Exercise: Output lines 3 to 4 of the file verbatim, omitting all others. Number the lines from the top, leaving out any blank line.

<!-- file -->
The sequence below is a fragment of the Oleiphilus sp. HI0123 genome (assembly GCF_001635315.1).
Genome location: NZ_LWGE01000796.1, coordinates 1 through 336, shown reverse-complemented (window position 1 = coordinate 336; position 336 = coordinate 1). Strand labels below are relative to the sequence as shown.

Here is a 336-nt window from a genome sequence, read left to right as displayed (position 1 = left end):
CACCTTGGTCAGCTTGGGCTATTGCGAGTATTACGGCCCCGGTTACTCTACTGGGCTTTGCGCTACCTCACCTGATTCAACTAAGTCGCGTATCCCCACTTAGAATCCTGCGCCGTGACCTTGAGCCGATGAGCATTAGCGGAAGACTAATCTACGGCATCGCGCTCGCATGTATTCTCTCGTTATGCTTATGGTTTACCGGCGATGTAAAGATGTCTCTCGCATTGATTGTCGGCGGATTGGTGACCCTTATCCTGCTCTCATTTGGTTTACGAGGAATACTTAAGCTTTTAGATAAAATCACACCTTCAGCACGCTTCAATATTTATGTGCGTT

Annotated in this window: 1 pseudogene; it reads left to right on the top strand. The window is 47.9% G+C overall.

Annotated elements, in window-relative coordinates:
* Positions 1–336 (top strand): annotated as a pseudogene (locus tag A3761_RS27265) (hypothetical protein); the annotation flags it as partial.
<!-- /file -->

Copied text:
Here is a 336-nt window from a genome sequence, read left to right as displayed (position 1 = left end):
CACCTTGGTCAGCTTGGGCTATTGCGAGTATTACGGCCCCGGTTACTCTACTGGGCTTTGCGCTACCTCACCTGATTCAACTAAGTCGCGTATCCCCACTTAGAATCCTGCGCCGTGACCTTGAGCCGATGAGCATTAGCGGAAGACTAATCTACGGCATCGCGCTCGCATGTATTCTCTCGTTATGCTTATGGTTTACCGGCGATGTAAAGATGTCTCTCGCATTGATTGTCGGCGGATTGGTGACCCTTATCCTGCTCTCATTTGGTTTACGAGGAATACTTAAGCTTTTAGATAAAATCACACCTTCAGCACGCTTCAATATTTATGTGCGTT